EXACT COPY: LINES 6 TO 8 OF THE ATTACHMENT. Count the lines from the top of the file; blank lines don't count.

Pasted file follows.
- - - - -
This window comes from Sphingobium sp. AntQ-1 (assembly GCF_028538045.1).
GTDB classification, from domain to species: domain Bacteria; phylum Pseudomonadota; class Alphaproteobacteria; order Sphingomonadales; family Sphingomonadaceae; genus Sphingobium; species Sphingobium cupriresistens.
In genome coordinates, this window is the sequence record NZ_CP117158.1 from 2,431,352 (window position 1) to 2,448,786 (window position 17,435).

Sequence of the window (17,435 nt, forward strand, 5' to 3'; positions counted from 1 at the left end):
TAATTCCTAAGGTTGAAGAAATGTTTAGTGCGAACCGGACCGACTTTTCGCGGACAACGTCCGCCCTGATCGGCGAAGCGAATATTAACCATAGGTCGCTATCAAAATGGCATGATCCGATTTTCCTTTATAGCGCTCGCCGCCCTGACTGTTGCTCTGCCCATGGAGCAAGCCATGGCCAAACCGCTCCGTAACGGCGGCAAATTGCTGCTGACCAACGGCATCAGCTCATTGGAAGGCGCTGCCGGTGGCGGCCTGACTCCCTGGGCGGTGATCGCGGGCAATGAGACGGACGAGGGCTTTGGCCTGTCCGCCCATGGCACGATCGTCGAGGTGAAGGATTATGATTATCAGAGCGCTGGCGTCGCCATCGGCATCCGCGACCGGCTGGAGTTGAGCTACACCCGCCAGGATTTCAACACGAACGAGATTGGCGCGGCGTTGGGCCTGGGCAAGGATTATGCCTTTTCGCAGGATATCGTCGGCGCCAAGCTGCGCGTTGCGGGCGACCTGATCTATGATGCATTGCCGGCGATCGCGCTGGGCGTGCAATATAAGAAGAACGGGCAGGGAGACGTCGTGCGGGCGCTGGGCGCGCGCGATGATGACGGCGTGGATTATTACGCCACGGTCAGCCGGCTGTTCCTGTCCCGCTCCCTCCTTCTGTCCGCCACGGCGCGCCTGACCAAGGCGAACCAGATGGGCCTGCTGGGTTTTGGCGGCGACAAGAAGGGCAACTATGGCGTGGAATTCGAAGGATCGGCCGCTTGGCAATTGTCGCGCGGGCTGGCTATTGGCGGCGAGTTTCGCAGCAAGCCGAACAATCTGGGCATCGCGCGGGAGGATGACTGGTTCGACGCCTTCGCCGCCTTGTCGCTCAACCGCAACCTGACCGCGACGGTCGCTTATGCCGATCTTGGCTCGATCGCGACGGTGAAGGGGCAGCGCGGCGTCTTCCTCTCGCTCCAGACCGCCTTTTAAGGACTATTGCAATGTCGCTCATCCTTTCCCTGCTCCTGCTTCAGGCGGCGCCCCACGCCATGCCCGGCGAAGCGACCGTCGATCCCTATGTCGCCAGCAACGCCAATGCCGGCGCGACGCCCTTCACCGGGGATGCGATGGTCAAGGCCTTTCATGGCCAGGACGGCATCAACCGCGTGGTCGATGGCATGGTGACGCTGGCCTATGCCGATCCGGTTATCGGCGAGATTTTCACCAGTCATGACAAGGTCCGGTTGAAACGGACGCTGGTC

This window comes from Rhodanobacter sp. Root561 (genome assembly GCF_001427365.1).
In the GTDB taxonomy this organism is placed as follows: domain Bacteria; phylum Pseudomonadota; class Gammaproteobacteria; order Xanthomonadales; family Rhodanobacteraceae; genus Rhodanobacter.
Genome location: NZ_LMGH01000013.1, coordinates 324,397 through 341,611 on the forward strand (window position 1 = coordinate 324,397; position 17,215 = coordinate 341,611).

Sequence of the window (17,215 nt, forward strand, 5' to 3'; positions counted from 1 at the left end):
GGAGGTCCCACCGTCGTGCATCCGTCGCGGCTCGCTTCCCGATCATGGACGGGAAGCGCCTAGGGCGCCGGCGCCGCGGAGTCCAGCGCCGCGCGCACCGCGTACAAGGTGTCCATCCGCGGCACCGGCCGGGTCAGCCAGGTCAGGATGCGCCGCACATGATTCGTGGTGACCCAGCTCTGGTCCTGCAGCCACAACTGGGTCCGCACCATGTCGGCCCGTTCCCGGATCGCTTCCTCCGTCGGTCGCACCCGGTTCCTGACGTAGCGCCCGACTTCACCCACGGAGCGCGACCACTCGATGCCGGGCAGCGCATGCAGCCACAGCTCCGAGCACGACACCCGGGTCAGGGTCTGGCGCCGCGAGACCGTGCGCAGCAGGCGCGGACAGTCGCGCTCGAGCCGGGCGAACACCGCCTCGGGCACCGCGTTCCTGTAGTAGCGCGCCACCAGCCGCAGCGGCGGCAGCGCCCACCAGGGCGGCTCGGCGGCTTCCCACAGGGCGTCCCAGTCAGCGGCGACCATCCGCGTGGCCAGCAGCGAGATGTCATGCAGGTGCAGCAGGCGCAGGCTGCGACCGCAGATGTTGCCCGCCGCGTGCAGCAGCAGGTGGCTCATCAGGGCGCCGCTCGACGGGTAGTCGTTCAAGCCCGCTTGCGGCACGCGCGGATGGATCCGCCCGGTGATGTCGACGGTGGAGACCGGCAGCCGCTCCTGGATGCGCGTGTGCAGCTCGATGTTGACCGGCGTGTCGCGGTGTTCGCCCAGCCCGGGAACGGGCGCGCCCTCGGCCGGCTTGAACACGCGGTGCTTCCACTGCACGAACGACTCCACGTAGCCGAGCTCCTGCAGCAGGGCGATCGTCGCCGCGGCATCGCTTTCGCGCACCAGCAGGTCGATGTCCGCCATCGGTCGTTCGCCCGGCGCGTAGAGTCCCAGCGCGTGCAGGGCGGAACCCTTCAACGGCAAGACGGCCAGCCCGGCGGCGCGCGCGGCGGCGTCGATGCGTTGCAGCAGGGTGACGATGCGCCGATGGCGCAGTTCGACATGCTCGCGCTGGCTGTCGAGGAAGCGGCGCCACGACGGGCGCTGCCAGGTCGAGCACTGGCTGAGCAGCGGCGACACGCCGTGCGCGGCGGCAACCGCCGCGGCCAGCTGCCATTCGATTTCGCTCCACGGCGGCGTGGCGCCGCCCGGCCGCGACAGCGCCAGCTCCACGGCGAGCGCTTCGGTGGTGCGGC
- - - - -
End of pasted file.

This window comes from Rhodanobacter sp. Root561 (genome assembly GCF_001427365.1).
In the GTDB taxonomy this organism is placed as follows: domain Bacteria; phylum Pseudomonadota; class Gammaproteobacteria; order Xanthomonadales; family Rhodanobacteraceae; genus Rhodanobacter.
Genome location: NZ_LMGH01000013.1, coordinates 324,397 through 341,611 on the forward strand (window position 1 = coordinate 324,397; position 17,215 = coordinate 341,611).